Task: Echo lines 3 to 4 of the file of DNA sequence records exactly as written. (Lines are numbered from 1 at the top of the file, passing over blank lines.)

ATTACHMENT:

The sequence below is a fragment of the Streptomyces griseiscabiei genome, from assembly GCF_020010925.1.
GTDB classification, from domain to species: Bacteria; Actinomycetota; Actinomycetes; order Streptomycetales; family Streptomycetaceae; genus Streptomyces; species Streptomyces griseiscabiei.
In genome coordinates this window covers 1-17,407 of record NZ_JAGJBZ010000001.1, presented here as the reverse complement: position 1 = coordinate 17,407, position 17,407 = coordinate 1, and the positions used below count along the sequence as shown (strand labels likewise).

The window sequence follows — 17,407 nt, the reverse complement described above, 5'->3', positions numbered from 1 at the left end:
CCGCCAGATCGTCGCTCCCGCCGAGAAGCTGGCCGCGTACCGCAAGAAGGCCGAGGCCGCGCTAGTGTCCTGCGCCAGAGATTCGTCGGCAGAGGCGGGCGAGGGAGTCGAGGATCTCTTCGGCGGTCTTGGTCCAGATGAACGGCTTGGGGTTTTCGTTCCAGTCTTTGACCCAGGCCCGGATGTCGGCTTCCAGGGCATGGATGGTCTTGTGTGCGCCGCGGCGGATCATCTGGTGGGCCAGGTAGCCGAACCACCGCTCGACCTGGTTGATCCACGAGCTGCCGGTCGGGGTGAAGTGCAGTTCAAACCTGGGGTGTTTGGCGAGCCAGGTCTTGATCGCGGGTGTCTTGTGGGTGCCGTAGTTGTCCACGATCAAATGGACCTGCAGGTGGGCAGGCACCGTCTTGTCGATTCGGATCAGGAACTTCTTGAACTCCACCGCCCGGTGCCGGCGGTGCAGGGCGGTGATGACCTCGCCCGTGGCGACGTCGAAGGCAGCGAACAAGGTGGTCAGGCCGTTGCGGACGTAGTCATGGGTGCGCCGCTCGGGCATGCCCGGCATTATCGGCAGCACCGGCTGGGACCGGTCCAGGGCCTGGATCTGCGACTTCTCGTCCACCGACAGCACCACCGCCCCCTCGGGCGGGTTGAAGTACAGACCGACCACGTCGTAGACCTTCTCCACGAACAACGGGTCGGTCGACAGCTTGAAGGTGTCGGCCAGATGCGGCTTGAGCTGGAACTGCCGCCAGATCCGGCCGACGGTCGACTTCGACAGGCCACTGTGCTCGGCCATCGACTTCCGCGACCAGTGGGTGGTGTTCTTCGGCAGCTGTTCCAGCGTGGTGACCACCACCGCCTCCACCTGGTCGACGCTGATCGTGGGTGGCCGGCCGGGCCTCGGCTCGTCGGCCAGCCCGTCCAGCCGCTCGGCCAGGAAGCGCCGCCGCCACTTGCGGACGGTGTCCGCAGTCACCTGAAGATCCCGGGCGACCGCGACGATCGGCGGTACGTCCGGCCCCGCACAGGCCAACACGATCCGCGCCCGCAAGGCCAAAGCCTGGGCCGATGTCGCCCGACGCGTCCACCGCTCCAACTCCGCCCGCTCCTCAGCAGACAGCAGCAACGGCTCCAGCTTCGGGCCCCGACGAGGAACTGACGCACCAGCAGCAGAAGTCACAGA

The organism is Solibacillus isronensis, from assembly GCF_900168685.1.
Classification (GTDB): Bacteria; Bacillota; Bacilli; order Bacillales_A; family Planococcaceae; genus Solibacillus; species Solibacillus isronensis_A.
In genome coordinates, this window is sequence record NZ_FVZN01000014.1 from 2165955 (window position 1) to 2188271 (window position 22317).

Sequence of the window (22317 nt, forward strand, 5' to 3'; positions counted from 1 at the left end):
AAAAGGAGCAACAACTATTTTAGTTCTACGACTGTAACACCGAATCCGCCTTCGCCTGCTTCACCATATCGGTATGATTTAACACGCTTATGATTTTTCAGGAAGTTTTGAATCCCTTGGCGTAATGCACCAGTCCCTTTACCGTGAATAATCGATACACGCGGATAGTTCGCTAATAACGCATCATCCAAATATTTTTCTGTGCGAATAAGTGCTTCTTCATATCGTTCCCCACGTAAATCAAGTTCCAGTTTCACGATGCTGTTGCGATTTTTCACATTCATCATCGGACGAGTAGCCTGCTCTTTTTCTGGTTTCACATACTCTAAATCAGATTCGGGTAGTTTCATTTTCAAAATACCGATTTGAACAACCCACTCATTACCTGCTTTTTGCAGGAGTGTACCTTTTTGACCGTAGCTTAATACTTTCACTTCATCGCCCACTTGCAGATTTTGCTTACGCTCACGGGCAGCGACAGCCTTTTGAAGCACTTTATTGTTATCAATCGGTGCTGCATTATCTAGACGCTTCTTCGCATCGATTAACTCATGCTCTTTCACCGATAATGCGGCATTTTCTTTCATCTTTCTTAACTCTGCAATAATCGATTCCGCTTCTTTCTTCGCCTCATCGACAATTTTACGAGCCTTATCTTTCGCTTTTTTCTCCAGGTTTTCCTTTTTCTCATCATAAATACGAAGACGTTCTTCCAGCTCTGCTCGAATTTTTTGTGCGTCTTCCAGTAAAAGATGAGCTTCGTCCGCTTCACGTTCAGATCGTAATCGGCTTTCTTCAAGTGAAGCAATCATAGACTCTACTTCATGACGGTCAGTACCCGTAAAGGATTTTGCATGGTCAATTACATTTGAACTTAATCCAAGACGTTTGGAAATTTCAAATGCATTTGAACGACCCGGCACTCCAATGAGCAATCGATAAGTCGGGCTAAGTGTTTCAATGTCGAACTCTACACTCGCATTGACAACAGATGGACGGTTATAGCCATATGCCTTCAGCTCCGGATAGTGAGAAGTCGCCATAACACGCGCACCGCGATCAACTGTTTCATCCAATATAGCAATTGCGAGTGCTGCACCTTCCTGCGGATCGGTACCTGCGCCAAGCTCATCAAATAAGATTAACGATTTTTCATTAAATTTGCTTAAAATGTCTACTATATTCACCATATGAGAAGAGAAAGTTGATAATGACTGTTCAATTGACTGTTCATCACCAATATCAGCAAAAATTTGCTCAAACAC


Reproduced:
In genome coordinates this window covers 1-17,407 of record NZ_JAGJBZ010000001.1, presented here as the reverse complement: position 1 = coordinate 17,407, position 17,407 = coordinate 1, and the positions used below count along the sequence as shown (strand labels likewise).

The window sequence follows — 17,407 nt, the reverse complement described above, 5'->3', positions numbered from 1 at the left end: